Perhaps the youngest form of Communism, Environmental Communism holds that Capitalism is destroying the planet’s ecosystem and devouring its resources and that Communism is the only viable solution. Eco Communism (as it is sometimes also called) focuses on low-consumption levels through shared property, controlled levels of production, and a lack of corporations blamed for damaging the plant. While most Communist contemporary Communist systems espouse some form of ecological protection, Eco Communism differs in that the protection of the environment is the primary goal, rather than establishing a Communist society based on agriculture or religious principles.

Revisionary Communism

The term “Revisionary Communism” does not refer to a specific philosophy or class of Communism but rather an aspect. While Revisionary Communism can be applied to almost any non-Classical Marxist ideology, it is most often used to describe various fringe groups who believe in amending some or all of Marx’s teachings, particularly on the subject of the Proletariat revolution or class system. While technically Communist, these groups are often motivated by the belief that Marx’s revolutionary ideology is too harsh or unnecessary for a Communist society to be implemented.

Pseudo Communism

Technically, this category refers not to Communists but to various groups, individuals, or philosophies claiming to be Communist but in reality functioning as something else. The best example of this would be the post-Leninist Soviet Union, which claimed to be Marxist but in actuality was simply a Socialist dictatorship. “Pseudo Communism” is, of course, a derogatory name most often given to Stalinist and Contemporary-Maoist groups. It is also used by some to mock Revisionary Communism.


Professional Amateurs

The word “amateur” is derived from the Latin word “Amo” meaning “to love”. We use “amateur” to describe someone who is doing something as a hobby or for fun, rather than being paid to do so. An amateur baseball player plays for the fun of it, a professional baseball player plays for a living.

One of the most common arguments against Communism is that by abolishing the class system, money, and private property, people will have no motivation to work hard (or work at all) since they have no chance of advancing their position in life. It is claimed that the only reason most people can put with their mindless, soul-crushing jobs is that they are being paid to work. They can then take their money, gradually move up through the ranks of society, and buy material goods that bring them comfort and happiness (though whether material goods actually make us any happier is a debate for another post). If we take all of this away, then why would anyone do anything?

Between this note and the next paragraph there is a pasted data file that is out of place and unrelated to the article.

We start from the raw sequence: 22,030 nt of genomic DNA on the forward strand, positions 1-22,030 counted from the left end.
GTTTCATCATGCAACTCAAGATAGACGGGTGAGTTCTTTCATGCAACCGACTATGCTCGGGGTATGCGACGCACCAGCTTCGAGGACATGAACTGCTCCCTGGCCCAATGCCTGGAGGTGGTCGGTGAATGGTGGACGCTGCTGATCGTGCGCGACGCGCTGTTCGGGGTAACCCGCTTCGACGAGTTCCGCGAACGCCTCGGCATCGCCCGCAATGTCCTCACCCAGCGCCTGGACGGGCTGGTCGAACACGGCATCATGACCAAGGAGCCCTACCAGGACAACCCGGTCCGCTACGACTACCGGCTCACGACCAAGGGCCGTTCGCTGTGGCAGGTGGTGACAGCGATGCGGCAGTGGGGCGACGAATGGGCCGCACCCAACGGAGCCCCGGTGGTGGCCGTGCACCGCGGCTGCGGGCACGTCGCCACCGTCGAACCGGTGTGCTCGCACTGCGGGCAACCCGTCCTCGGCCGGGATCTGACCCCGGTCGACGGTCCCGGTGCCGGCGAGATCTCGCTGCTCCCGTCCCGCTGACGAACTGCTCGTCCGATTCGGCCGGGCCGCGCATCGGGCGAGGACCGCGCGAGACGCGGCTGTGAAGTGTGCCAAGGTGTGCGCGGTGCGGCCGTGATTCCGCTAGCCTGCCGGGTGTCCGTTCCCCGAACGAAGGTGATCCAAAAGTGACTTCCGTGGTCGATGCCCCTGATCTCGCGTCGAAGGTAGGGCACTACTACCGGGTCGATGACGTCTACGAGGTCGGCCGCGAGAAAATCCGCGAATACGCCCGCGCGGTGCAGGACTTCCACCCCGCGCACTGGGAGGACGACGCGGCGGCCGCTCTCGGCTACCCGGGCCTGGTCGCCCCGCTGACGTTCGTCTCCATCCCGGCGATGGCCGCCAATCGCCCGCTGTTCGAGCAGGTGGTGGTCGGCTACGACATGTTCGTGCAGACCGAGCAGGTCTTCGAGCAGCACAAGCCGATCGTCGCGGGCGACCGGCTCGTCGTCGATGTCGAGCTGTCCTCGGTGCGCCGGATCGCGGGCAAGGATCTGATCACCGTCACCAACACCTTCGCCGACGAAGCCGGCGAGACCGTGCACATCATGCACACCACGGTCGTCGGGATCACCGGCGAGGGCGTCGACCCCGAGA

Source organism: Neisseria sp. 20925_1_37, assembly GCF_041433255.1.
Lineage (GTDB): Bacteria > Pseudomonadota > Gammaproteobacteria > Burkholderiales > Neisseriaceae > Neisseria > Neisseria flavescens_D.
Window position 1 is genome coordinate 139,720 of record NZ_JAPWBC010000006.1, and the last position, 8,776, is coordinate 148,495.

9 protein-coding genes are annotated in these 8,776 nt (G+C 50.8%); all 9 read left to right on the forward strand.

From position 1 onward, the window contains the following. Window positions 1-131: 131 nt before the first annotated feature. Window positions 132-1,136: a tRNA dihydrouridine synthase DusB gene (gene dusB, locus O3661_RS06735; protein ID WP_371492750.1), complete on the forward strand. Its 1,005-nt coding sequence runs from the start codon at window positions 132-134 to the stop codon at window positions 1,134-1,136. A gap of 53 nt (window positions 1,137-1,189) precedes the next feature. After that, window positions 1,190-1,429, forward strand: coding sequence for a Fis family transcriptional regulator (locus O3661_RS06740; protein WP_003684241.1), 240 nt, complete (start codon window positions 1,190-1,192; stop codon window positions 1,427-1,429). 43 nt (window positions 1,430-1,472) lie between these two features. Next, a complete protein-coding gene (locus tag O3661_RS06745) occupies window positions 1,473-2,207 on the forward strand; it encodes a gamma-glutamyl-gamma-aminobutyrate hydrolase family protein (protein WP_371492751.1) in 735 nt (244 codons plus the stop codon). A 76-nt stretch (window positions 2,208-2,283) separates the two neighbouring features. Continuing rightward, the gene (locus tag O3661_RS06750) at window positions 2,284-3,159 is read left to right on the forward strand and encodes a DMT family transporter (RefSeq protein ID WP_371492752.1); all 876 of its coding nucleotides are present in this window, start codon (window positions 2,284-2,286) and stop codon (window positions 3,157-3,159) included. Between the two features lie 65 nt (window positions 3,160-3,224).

The answer is quite simple: people will do almost anything for the love of doing it.

I’m a writer. I don’t get paid to write, I don’t move up through the ranks of society, I don’t buy things in an attempt to make myself more comfortable of happy. According to Capitalist logic, I shouldn’t be writing since I have no motive- no reason for doing so. Quite simply, this logic is flawed. Yes people will do almost anything for money- after all, the single purpose of Capitalism is money- but there are other motivations. People will do things because they are physically forced to do them (slavery), people will do things out of fear for their wellbeing or the wellbeing of others (extortion, blackmail), and people will do things because they love doing it. Of course, the greatest of these is love- after all, even when enslaved or extorted, people will do the least amount of work possible. When they are doing what they love doing, however, the activity doubles as the end goal. In these cases, they will do as much work as possible.

Take the example of Giotto Di Bondone. Born in the late 1260s in Tuscany, Giotto was a shepherd boy who taught himself to paint. He was not being paid and was not coerced in any way to paint, he painted simply because he enjoyed painting. One might describe him as an “amateur” and while that word today often connotes substandard, Giotto’s paintings were anything but inferior. Indeed, Giotto’s abilities were so impressive that legends spread claiming he could paint a picture of a ewe so realistic that a lamb would confuse it with its actual mother, and that Giotto could draw a perfect circle without the use of any device. In short, Giotto, an uneducated, untrained Tuscan peasant was as a child a better artist than the best-paid painter in Florence (of course, Giotto eventually was paid to paint, but the fact remains that he was a gifted and prolific painter even before he became a professional).

Now this opens up a world of possibilities.

What if we all did jobs according to our talents, rather than our need to pay the bills or desire to become “wealthy” (again, the concept of true wealth will be discussed later)? What if everyone who was skilled at painting, math, cooking, and speaking could become artists, mathematicians, chefs, and orators? If everyone could become what they are talented at (and I’ve yet to find a person who doesn’t enjoy his or her talents) then we would have more work accomplished at a higher quality. It is this that Communism attempts to achieve: “From each according to his abilities, to each according to his needs.”.

Of course, one might argue that Capitalism attempts to achieve this as well, but this is simply not true. Granted, there are a fortunate few who can pay the bills and do what they love, but in reality the cast majority of people aren’t so lucky. Thousands- no, millions– of would be inventors, mechanics, actors, politicians, farmers, athletes, cooks, designers, musicians, programmers, and composers never get to be anything more than day-laborers, waiters, drug dealers, prostitutes, and street-sweepers. Is it because they didn’t try hard enough? Possibly, there is a handful who are, quite simply, lazy. But to state that the millions of poor, the hungry, and homeless are the way they are out of choice is ridiculous. Most never had the money to pay for a decent education, preventing them from ever rising out of the gutter. Others are simply held back by bills and debt. Still others are simply unlucky, some unforgiving disaster reducing them to taking whatever work is available. In the Capitalist world, it takes every ounce of energy to keep your head above water, let alone find a job doing what you love to do.